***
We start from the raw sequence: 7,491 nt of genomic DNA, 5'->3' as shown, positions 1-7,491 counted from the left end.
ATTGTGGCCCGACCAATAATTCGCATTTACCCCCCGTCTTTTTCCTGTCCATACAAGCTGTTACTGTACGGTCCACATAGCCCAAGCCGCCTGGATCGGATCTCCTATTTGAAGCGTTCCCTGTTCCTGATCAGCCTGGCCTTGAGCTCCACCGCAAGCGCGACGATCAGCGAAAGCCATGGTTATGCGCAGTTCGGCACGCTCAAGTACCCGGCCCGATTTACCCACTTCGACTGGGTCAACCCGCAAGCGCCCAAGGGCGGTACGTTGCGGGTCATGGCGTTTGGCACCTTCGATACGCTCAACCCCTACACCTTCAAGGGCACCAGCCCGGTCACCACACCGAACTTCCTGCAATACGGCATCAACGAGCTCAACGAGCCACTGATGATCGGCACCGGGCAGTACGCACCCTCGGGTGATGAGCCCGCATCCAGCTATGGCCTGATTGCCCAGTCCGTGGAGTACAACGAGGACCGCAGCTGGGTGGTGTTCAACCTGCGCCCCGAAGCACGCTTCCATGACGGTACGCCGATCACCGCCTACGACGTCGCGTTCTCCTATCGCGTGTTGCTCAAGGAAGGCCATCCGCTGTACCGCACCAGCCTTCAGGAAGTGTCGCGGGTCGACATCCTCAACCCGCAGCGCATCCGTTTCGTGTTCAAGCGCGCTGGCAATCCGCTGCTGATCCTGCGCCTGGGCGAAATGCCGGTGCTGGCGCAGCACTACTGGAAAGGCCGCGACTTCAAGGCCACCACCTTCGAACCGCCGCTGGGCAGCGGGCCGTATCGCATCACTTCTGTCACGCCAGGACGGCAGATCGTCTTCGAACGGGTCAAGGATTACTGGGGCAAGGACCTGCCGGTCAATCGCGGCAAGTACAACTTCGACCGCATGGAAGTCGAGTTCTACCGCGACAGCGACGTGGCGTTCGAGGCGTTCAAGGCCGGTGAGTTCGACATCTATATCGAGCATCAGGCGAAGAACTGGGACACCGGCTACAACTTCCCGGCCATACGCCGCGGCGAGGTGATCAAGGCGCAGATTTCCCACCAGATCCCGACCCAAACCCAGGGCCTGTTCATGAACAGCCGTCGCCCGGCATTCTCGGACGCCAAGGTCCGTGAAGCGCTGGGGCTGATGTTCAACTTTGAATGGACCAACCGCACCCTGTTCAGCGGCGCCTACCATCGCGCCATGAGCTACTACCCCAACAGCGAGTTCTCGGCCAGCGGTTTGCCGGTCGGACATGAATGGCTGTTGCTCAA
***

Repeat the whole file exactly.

We start from the raw sequence: 7,491 nt of genomic DNA, 5'->3' as shown, positions 1-7,491 counted from the left end.
ATTGTGGCCCGACCAATAATTCGCATTTACCCCCCGTCTTTTTCCTGTCCATACAAGCTGTTACTGTACGGTCCACATAGCCCAAGCCGCCTGGATCGGATCTCCTATTTGAAGCGTTCCCTGTTCCTGATCAGCCTGGCCTTGAGCTCCACCGCAAGCGCGACGATCAGCGAAAGCCATGGTTATGCGCAGTTCGGCACGCTCAAGTACCCGGCCCGATTTACCCACTTCGACTGGGTCAACCCGCAAGCGCCCAAGGGCGGTACGTTGCGGGTCATGGCGTTTGGCACCTTCGATACGCTCAACCCCTACACCTTCAAGGGCACCAGCCCGGTCACCACACCGAACTTCCTGCAATACGGCATCAACGAGCTCAACGAGCCACTGATGATCGGCACCGGGCAGTACGCACCCTCGGGTGATGAGCCCGCATCCAGCTATGGCCTGATTGCCCAGTCCGTGGAGTACAACGAGGACCGCAGCTGGGTGGTGTTCAACCTGCGCCCCGAAGCACGCTTCCATGACGGTACGCCGATCACCGCCTACGACGTCGCGTTCTCCTATCGCGTGTTGCTCAAGGAAGGCCATCCGCTGTACCGCACCAGCCTTCAGGAAGTGTCGCGGGTCGACATCCTCAACCCGCAGCGCATCCGTTTCGTGTTCAAGCGCGCTGGCAATCCGCTGCTGATCCTGCGCCTGGGCGAAATGCCGGTGCTGGCGCAGCACTACTGGAAAGGCCGCGACTTCAAGGCCACCACCTTCGAACCGCCGCTGGGCAGCGGGCCGTATCGCATCACTTCTGTCACGCCAGGACGGCAGATCGTCTTCGAACGGGTCAAGGATTACTGGGGCAAGGACCTGCCGGTCAATCGCGGCAAGTACAACTTCGACCGCATGGAAGTCGAGTTCTACCGCGACAGCGACGTGGCGTTCGAGGCGTTCAAGGCCGGTGAGTTCGACATCTATATCGAGCATCAGGCGAAGAACTGGGACACCGGCTACAACTTCCCGGCCATACGCCGCGGCGAGGTGATCAAGGCGCAGATTTCCCACCAGATCCCGACCCAAACCCAGGGCCTGTTCATGAACAGCCGTCGCCCGGCATTCTCGGACGCCAAGGTCCGTGAAGCGCTGGGGCTGATGTTCAACTTTGAATGGACCAACCGCACCCTGTTCAGCGGCGCCTACCATCGCGCCATGAGCTACTACCCCAACAGCGAGTTCTCGGCCAGCGGTTTGCCGGTCGGACATGAATGGCTGTTGCTCAA